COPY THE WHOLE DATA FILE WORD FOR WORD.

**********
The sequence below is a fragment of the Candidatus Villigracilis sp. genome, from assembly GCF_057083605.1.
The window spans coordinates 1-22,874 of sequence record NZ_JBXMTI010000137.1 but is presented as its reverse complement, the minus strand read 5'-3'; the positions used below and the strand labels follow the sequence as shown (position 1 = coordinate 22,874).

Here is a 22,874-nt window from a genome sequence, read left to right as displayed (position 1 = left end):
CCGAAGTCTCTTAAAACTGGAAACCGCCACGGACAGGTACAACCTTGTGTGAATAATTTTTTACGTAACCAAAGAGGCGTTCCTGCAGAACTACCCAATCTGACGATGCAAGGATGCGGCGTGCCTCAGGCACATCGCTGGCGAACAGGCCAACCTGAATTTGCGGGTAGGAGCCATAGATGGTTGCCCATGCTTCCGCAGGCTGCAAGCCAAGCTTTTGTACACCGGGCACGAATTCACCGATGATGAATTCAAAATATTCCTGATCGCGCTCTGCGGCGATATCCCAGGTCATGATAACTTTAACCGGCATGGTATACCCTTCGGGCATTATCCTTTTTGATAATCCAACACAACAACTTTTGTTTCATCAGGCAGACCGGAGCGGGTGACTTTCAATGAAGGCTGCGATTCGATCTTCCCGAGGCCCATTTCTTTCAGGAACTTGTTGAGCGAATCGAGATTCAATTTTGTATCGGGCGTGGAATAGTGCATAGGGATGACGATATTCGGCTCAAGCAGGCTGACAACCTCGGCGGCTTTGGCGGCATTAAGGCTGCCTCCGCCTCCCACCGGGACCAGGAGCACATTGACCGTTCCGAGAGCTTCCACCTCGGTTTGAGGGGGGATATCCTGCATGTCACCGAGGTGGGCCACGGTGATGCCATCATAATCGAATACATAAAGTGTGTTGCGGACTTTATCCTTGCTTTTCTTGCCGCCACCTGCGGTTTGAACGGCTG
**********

The sequence below is a fragment of the Candidatus Villigracilis sp. genome, from assembly GCF_057083605.1.
The window spans coordinates 1-22,874 of sequence record NZ_JBXMTI010000137.1 but is presented as its reverse complement, the minus strand read 5'-3'; the positions used below and the strand labels follow the sequence as shown (position 1 = coordinate 22,874).

Here is a 22,874-nt window from a genome sequence, read left to right as displayed (position 1 = left end):
CCGAAGTCTCTTAAAACTGGAAACCGCCACGGACAGGTACAACCTTGTGTGAATAATTTTTTACGTAACCAAAGAGGCGTTCCTGCAGAACTACCCAATCTGACGATGCAAGGATGCGGCGTGCCTCAGGCACATCGCTGGCGAACAGGCCAACCTGAATTTGCGGGTAGGAGCCATAGATGGTTGCCCATGCTTCCGCAGGCTGCAAGCCAAGCTTTTGTACACCGGGCACGAATTCACCGATGATGAATTCAAAATATTCCTGATCGCGCTCTGCGGCGATATCCCAGGTCATGATAACTTTAACCGGCATGGTATACCCTTCGGGCATTATCCTTTTTGATAATCCAACACAACAACTTTTGTTTCATCAGGCAGACCGGAGCGGGTGACTTTCAATGAAGGCTGCGATTCGATCTTCCCGAGGCCCATTTCTTTCAGGAACTTGTTGAGCGAATCGAGATTCAATTTTGTATCGGGCGTGGAATAGTGCATAGGGATGACGATATTCGGCTCAAGCAGGCTGACAACCTCGGCGGCTTTGGCGGCATTAAGGCTGCCTCCGCCTCCCACCGGGACCAGGAGCACATTGACCGTTCCGAGAGCTTCCACCTCGGTTTGAGGGGGGATATCCTGCATGTCACCGAGGTGGGCCACGGTGATGCCATCATAATCGAATACATAAAGTGTGTTGCGGACTTTATCCTTGCTTTTCTTGCCGCCACCTGCGGTTTGAACGGCTG